Monday, April 11, 2011

Blogging and College

(Updated below)

Matt Yglesias has some excellent advice for college students looking at a career in blogging. Since I don't quite have a career in blogging, my advice should most definitely be taken with several grains of salt, but I do have something to add to one of the things he said:
Note that if you want to go to law school, getting good grades in college is probably important. If you want to be a writer, then writing stuff that’s interesting and getting professional writers to read it is important. I got the worst grade of my whole college career in Theda Skocpol’s class on American social policy, and that’s never stopped me from writing about American social policy—nobody’s ever asked or cared whether professors liked my essays.
Two things about that. First, as far as I can tell he's totally correct about grades. They might matter for postgrad admissions, especially for those planning to go immediately after college. But mostly, they won't matter very much in your life. My pre-grad school career consisted of working on Capitol Hill; I did a lot of job hunting (and wound up with two excellent positions over the four years plus I spent there), and as near as I can remember no one ever asked me about my grades.

However. Your grades won't matter much if at all, but what you learn really will matter. If you want to be a reporter, it'll help quite a bit to know more about the world. But especially if you want to be an opinion writer, the greater your knowledge base going in, the more you're going to have something useful to say going forward. My guess is that Yglesias may have received a lousy grade in Skocpol's class, but he did in fact learn quite a lot from it, and from his undergrad education in general. Not just facts -- you can always pick those up on the fly -- but complex ideas, and different ways about thinking about the world. Indeed, I strongly suspect that for most undergrads, "learning stuff about the world" is a far, far better career choice than "getting good grades," including the stuff (say, East Asian history, or more than one year of economics, or cognitive psychology, or feminist political theory) that doesn't appear to have any immediate application to whatever it is you expect to be doing in the next five years. Even if you never actually use the stuff you learned, the practice you get in learning to see the world through various lenses is going to be highly useful.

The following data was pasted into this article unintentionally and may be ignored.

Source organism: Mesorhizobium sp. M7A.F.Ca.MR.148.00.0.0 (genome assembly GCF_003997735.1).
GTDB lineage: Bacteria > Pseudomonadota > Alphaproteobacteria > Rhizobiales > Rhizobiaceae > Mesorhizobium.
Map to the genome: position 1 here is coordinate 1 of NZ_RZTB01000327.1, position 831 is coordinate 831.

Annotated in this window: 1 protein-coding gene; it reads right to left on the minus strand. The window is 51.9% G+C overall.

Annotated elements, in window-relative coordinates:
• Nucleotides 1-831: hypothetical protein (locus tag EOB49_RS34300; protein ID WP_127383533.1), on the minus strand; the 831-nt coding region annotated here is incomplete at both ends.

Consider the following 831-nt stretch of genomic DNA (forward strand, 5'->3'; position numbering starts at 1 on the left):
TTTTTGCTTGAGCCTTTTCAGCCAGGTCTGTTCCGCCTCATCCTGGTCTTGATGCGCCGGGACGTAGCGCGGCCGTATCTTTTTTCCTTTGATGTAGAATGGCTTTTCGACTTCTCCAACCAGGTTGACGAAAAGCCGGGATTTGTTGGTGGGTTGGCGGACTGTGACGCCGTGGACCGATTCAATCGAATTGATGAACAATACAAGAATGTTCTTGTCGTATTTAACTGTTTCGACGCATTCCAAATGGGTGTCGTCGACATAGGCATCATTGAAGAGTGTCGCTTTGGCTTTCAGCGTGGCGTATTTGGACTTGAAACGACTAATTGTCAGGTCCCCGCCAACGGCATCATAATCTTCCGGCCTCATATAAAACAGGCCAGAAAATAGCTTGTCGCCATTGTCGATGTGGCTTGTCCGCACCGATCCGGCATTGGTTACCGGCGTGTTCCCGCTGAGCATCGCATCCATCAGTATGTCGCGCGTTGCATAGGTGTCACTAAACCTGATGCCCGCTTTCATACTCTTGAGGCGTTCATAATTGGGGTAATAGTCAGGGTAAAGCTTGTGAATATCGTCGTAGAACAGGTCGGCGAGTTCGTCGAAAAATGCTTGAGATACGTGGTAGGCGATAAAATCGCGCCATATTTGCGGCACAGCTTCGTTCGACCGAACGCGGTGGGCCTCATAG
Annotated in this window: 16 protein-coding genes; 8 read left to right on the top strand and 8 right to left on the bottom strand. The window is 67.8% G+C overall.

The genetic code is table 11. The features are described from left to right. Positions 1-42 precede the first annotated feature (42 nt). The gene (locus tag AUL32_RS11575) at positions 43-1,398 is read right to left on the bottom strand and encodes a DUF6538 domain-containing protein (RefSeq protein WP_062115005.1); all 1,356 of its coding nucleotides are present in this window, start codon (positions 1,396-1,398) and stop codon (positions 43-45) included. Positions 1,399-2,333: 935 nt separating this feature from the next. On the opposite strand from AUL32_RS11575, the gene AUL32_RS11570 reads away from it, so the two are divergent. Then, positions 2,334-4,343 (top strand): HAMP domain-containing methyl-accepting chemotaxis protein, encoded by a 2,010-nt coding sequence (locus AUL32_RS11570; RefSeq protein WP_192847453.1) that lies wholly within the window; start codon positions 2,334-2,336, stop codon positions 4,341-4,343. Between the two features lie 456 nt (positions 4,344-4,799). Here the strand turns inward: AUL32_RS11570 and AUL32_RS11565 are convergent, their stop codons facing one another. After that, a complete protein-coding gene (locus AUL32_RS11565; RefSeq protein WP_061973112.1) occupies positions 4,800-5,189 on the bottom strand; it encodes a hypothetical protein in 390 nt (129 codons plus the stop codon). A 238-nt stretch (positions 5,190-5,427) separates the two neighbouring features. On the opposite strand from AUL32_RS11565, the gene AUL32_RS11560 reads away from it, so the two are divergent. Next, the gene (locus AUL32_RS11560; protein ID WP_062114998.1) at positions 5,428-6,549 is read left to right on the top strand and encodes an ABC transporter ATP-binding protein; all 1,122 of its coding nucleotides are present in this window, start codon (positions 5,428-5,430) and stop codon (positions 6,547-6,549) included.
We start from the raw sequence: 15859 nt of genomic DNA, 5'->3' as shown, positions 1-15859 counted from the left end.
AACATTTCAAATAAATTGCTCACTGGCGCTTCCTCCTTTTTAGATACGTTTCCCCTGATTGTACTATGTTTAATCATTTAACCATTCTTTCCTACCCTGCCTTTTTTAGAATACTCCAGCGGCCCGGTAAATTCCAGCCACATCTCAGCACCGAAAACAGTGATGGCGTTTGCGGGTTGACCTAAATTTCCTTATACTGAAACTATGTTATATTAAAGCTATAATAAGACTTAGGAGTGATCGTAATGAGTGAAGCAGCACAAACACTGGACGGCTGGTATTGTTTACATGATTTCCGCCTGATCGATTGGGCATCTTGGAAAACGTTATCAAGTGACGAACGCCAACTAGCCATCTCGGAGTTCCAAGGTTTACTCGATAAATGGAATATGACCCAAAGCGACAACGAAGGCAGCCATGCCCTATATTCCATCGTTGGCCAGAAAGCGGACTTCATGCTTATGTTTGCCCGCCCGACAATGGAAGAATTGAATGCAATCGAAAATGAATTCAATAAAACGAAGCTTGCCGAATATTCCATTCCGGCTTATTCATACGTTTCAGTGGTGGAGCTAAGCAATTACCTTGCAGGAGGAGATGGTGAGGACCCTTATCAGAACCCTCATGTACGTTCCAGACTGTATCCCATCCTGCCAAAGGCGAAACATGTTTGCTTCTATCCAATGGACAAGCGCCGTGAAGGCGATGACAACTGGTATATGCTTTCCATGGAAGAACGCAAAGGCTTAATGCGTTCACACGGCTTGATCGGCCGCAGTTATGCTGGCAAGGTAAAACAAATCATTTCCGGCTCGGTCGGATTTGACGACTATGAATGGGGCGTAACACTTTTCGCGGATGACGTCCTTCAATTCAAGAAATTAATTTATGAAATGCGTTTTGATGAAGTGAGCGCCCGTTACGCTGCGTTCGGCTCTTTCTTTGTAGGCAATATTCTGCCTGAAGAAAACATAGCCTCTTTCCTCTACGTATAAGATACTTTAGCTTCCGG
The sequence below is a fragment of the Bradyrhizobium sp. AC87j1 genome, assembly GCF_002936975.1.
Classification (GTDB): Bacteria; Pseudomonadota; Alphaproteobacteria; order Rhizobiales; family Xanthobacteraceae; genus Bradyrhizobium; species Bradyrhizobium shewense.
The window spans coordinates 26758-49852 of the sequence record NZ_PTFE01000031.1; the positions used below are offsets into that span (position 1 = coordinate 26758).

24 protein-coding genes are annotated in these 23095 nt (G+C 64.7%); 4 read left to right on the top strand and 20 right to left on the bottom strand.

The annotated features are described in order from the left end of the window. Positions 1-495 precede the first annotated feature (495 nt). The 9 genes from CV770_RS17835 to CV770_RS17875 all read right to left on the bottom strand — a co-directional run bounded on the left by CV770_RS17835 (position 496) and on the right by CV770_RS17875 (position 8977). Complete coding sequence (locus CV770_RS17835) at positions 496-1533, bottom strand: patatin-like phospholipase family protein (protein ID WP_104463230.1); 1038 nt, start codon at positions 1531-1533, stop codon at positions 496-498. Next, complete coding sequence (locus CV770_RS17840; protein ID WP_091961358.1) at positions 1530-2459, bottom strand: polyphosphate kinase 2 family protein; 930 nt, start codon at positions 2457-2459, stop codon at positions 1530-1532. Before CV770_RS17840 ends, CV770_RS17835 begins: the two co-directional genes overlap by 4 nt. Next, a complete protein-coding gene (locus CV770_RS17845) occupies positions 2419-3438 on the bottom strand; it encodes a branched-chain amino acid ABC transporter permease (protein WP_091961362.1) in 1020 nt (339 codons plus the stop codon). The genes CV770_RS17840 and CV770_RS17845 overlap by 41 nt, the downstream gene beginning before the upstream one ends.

Hey, at the very least you can give your blog posts cool Weberian titles such as "Blogging as a Vocation" instead of having to resort to Rutles quotations.

Update: Robert Farley cautions not to take the advice about grades too far.


  1. Yglesias reco is intriguing on two levels: first, to the extent that grades are correlated with effort, then grades absolutely matter, in the sense that effort certainly matters.

    However, if one (ahem) happens to be matriculating at a school where grades and effort become decoupled, then - in an abstract sense - grades lose importance as they cease to reflect effort. I can't speak for Yglesias' undergrad experience, but I did have a close relative get a PhD at Yglesias' esteemed institution; one year my relative had a roommate from their world-class law school about whom it could not be independently verified that he ever put the video game controller down. Apparently not unusual for that program.

    The second point is related: grades lose their meaning at a place like Harvard because the school's equity is pristine; there's no ladder for the school to climb by weeding out inferior students via bad grades, similarly there's no equity upside from elevating students achieving high marks. For the rest of us, lacking access to Harvard-quality equity, grades are actually fairly important, as they are - to borrow from Farley - an important rung on a ladder for which Yglesias' school's equity is already at the top.

  2. Honestly that strikes me as really terrible advice. 99.99% of students, even students who really plan on being bloggers, aren't going to end up as successful bloggers. Learning lists of facts and getting good grades are going to be more important for their future than the inessential skills of complex and nuanced thinking. I treasure my liberal education but frankly I treasure food on my table more.


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